Connecting Britons and the Rest of Europe, or Every Lidl Helps

So can British people be connected to the European integration process, and if so, how? In future blogs I intend to explore what I call the vertical and horizontal dimensions of this: respectively, from the British citizen to the EU institutions, and between British citizens and their fellow humans in the rest of the EU-28 (and beyond). And yes, I do think the horizontal dimension is important: there’s nothing like pillow talk to learn a new language… In this blog, though, I want to show how pro-European elites in the UK think this might be done, by analysing the leaflet they have recently sent to every household in the country to try to persuade the citizens of the UK to vote to remain in the EU in the upcoming referendum.

This publication – a four-sided pamphlet made up to look like a newspaper – would amuse Napoleon Bonaparte, who famously said that ‘England is a nation of shopkeepers’. Those featured in it are a celebrity (businesswoman and TV celebrity Karren Brady), a former top-ranking police officer (Sir Hugh Orde), and a couple of everyday folk. They’re all white, all ostensibly heterosexual, and none of them have much knowledge of the EU, but presumably drafts were focus-grouped to death and this wasn’t considered a problem.

Almost the whole focus of this pamphlet is on economics, trade, and the lower prices that the clichéd hard-working families (by now a wearying trope in UK political discourse) pay for goods and services as part of the EU, not least thanks to the arrival of two German supermarket chains. The emphasis is thus squarely on the economic benefits of EU membership. Regional variations are included in a small way (for instance, my copy of the leaflet talks about ‘jobs in the South-East’ and features a local businessman’s brief thoughts on the benefits of EU membership), which brings the reader’s attention helpfully to how ‘Europe’ can provide advantages in her or his area. That said, ‘Europe’ remains in this publication a place the UK trades with, or a place to which Britons can travel, not a continental project of which we have been part for over 40 years.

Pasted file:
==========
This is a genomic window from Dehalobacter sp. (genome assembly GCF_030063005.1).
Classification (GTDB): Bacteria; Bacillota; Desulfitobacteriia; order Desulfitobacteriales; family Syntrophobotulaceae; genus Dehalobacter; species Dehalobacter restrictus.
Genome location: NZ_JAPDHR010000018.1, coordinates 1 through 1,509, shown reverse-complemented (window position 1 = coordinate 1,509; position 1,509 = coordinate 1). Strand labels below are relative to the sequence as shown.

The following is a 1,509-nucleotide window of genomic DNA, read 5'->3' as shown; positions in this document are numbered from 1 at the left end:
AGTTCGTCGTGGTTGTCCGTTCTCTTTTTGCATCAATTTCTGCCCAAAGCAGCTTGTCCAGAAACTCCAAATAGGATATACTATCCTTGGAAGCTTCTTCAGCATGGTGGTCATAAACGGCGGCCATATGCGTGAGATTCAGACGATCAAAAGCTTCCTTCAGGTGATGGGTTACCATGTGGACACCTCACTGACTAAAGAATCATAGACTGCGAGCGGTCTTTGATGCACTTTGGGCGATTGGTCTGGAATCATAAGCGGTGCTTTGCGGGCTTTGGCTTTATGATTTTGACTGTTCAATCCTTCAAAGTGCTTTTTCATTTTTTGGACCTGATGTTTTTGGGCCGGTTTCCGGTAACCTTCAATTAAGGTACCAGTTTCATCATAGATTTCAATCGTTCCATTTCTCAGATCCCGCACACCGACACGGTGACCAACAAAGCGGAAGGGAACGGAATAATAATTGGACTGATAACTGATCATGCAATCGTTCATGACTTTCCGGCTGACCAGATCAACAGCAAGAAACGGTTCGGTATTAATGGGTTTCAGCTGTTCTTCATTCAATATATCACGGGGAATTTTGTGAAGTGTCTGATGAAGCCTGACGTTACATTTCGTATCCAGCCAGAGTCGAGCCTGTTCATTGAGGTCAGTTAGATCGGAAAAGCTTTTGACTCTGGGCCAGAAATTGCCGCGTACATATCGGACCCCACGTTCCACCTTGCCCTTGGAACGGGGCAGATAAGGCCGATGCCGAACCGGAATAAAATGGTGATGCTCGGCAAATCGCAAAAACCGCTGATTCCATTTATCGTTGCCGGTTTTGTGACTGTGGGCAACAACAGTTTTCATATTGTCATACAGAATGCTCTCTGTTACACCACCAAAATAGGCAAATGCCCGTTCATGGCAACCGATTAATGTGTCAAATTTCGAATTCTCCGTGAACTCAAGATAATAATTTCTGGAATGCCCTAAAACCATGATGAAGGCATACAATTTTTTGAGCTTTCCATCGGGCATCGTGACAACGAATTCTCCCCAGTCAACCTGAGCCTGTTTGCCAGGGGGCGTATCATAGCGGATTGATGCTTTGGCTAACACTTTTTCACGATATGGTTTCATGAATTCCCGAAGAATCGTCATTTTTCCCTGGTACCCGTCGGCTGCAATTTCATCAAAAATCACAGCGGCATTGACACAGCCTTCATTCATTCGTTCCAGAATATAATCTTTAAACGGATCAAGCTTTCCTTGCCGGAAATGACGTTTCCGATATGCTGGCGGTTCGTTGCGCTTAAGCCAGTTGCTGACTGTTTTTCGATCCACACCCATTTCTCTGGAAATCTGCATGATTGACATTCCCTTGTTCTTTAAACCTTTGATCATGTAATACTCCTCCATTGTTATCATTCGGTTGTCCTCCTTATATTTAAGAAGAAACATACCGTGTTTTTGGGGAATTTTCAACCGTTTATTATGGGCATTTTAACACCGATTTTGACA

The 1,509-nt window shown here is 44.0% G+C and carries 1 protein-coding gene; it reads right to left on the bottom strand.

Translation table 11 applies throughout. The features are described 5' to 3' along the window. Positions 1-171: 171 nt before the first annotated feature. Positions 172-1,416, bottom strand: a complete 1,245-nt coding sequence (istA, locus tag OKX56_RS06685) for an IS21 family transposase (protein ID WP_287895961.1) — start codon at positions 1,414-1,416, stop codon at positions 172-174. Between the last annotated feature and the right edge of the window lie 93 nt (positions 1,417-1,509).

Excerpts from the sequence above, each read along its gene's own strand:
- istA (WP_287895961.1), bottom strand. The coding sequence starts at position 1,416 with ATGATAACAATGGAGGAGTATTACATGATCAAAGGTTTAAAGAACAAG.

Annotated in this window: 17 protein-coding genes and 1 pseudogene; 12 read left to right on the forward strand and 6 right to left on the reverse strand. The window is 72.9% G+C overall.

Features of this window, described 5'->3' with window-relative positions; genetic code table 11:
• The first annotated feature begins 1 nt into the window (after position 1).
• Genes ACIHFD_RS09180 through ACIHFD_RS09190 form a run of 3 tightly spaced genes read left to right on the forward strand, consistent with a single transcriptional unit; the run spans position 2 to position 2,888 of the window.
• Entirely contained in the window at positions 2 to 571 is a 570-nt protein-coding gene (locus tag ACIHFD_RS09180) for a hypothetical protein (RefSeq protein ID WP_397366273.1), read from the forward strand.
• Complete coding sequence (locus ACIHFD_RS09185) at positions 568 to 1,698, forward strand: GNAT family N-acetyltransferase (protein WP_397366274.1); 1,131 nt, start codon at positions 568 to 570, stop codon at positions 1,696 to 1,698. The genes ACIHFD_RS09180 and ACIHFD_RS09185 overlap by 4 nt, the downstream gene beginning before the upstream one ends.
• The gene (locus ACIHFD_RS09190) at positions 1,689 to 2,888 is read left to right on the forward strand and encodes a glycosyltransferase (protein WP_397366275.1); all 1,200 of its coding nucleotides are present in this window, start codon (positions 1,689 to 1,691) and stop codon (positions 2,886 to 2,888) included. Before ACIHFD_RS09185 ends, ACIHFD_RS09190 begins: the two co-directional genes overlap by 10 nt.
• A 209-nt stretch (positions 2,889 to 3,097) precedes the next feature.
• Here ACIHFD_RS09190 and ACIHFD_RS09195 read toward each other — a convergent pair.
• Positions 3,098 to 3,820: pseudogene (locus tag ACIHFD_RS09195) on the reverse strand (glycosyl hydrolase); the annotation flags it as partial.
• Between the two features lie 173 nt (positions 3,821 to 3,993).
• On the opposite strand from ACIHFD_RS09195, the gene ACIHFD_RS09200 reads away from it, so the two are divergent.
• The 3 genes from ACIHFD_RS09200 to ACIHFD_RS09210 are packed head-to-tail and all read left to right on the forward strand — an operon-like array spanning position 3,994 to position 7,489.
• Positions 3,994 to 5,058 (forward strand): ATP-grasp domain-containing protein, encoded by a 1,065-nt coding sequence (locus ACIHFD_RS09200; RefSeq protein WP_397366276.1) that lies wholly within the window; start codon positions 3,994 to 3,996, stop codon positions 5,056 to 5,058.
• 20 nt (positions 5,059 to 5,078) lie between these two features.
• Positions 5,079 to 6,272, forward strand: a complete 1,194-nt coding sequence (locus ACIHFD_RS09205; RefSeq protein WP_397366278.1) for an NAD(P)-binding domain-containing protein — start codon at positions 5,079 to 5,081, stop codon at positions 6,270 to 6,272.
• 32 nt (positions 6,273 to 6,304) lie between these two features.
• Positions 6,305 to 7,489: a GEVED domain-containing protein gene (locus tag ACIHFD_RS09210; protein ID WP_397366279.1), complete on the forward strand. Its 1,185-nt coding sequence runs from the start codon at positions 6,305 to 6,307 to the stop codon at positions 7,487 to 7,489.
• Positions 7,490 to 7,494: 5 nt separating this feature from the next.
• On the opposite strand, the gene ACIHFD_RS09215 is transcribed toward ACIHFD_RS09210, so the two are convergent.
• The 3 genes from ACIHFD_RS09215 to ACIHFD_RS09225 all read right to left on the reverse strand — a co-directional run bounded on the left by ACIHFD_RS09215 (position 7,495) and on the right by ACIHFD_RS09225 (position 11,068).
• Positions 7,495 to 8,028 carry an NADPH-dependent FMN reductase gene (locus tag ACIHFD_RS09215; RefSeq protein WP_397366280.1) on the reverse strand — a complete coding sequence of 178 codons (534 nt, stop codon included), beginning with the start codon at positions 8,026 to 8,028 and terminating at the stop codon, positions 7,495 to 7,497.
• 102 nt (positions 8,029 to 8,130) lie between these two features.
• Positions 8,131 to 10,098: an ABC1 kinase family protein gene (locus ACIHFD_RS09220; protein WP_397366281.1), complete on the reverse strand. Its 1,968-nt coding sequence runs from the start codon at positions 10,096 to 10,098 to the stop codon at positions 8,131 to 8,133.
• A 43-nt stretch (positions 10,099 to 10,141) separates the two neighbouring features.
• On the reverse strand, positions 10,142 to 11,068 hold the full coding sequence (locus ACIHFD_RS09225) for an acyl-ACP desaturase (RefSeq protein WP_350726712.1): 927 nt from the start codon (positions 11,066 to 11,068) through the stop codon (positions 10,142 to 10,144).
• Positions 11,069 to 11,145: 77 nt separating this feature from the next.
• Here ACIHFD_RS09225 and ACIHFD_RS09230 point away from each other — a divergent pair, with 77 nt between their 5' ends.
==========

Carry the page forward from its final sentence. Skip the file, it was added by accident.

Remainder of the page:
There is one exception to the narrow economic focus: predictably, this is ‘security’. The European Arrest Warrant and police co-operation across borders are presented as two key examples of how the EU has made citizens safer. There’s nothing wrong with saying this, and it’s great that there is at least some indication that the EU isn’t all about trade. But this is limited, and much less eye-catching than the devotion of almost the whole last page to bashing UKIP-peddled Euro-lies. The latter is sadly necessary, and long overdue; but will it be a light in the darkness or snuffed out by a gale of Euroscepticism in the media?
So, according to the best efforts of pro-Europeans in the UK, the way to connect Britons to the rest of the EU and continent is through the pocket, playing the fear card, and a scattering of overdue attacks on Eurosceptic factoids. It’s not much, but it’s a start, and sometimes a Lidl can go a long way. Let’s hope we live in one of those moments.

Download the article in PDF here